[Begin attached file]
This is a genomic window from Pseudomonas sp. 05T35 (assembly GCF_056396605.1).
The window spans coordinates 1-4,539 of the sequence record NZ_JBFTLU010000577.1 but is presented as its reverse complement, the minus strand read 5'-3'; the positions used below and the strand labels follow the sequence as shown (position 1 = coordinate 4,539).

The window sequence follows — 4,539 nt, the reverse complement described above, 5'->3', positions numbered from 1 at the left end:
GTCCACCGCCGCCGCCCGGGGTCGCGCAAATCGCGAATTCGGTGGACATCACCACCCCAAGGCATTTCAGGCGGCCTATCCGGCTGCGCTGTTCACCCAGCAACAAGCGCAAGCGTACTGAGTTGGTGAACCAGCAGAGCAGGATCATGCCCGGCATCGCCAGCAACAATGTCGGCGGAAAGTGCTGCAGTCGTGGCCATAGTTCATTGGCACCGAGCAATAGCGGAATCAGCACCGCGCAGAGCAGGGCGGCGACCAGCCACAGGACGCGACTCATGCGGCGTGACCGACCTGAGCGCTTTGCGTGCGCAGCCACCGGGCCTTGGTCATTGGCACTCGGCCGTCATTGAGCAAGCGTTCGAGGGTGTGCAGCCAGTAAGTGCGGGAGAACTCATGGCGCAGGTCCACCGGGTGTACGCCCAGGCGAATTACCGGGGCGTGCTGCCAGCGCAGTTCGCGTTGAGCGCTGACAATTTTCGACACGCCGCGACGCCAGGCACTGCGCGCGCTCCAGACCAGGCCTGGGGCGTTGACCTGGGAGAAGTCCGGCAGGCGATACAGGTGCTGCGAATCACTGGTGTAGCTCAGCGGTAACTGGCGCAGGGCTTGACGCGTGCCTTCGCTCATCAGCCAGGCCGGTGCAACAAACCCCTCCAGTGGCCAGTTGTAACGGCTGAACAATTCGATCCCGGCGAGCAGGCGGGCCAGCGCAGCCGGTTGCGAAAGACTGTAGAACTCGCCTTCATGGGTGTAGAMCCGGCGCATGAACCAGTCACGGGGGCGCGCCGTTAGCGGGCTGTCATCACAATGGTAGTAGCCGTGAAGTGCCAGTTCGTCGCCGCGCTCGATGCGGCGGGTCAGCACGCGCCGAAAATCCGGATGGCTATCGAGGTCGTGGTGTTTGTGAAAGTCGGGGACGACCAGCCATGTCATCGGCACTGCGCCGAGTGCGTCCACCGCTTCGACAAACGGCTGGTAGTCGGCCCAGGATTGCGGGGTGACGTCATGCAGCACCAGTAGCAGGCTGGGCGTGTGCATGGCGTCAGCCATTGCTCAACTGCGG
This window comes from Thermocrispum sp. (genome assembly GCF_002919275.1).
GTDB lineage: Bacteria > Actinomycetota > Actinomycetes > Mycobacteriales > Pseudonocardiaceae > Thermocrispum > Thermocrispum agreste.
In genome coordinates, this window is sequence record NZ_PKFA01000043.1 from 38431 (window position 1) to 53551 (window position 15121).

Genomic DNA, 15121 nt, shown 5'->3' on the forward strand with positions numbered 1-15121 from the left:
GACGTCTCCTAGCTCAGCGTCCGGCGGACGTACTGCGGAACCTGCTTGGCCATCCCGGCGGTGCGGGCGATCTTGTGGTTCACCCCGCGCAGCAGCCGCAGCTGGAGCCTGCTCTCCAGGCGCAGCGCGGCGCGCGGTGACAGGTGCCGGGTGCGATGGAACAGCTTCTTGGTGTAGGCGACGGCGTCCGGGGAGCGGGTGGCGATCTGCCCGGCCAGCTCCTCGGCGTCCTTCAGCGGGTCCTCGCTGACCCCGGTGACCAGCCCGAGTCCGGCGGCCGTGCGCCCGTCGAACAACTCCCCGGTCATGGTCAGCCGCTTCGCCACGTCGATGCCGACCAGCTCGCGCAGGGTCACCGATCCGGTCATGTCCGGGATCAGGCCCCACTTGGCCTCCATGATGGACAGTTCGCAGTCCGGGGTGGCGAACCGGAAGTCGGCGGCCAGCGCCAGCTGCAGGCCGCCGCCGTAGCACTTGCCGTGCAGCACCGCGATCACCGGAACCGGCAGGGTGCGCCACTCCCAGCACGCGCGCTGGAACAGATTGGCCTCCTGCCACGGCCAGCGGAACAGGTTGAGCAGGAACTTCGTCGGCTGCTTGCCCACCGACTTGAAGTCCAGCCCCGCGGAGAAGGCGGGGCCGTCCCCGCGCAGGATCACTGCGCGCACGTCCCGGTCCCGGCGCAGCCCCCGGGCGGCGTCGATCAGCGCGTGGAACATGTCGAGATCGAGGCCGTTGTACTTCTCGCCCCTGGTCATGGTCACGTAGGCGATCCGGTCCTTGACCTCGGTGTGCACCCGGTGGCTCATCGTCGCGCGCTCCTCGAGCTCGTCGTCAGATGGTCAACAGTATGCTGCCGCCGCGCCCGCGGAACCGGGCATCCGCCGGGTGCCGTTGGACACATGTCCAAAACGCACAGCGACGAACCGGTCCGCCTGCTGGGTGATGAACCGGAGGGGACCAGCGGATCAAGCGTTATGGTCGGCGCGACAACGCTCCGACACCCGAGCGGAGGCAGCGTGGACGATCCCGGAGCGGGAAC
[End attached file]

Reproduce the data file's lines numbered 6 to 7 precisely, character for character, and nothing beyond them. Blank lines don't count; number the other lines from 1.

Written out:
GTDB lineage: Bacteria > Actinomycetota > Actinomycetes > Mycobacteriales > Pseudonocardiaceae > Thermocrispum > Thermocrispum agreste.
In genome coordinates, this window is sequence record NZ_PKFA01000043.1 from 38431 (window position 1) to 53551 (window position 15121).